On November 13, 2010, a mother who lives in the general area that I do discovered what has to be the most horrifying sight of her life—her 14-year-old daughter hanging from the ceiling of their basement. The teen was rushed to ICU, but eventually died of her injuries from the hanging. This girl was the daughter of Luke Richardson, assistant coach of the Ottawa Senators of the National Hockey League. The family decided to try to help lift the veil from the subject of teen suicide and in the weeks following the release of the story through local media, hundreds of students came forward for help. To lose a child to an accident is one thing, but to lose a child because she took her own life gives whole new meaning to the word agonizing.
The Unfortunate Truth
The Richardson family is not alone. Alarmingly, “suicide is the second leading cause of death among 15- to 24-year-olds, and fourth among those in the younger age group, according to Statistics Canada” (The Globe and Mail). Scary. While suicide is often the biggest indicator that a child may have mental health issues or an undiagnosed mental illness, it is not the only mental condition that can affect a child.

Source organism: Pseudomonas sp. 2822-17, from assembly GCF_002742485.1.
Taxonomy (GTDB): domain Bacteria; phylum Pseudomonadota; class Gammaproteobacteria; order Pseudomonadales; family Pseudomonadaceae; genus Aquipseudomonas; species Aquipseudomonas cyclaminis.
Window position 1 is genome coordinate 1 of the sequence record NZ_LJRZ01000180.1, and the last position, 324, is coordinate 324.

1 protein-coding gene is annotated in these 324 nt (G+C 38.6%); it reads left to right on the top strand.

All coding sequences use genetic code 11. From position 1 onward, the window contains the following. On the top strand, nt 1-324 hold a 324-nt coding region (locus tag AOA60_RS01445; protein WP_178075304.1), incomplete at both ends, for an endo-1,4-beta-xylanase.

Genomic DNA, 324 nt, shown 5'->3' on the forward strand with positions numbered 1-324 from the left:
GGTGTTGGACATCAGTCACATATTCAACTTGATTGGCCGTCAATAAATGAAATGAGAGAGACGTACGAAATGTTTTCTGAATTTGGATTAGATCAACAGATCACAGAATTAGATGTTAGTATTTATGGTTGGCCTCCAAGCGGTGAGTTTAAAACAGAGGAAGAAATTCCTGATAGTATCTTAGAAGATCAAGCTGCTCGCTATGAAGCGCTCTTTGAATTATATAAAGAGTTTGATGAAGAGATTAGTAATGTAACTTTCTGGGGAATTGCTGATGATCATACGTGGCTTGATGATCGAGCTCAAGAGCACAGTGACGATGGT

“About 20 percent of American children suffer from a diagnosable mental illness during a given year, according to the U.S. Surgeon General. Further, nearly 5 million American children and adolescents suffer from a serious mental illness (one that significantly interferes with their day-to-day life)” (www.webmd.com).
Such mental illnesses or conditions include:
• Anxiety disorders
• Disruptive behavior disorders
• Pervasive developmental disorders (eg: autism, Asperger's)
• Eating disorders
• Learning and communication disorders
• Affective (mood) disorders
• Tic (repetitive movements or sounds) disorders (eg: Tourette syndrome)
Each of us can probably identify a time when we felt confused by the world around us, the people, the situations. Overwhelmed by what we saw and felt about what was happening around us.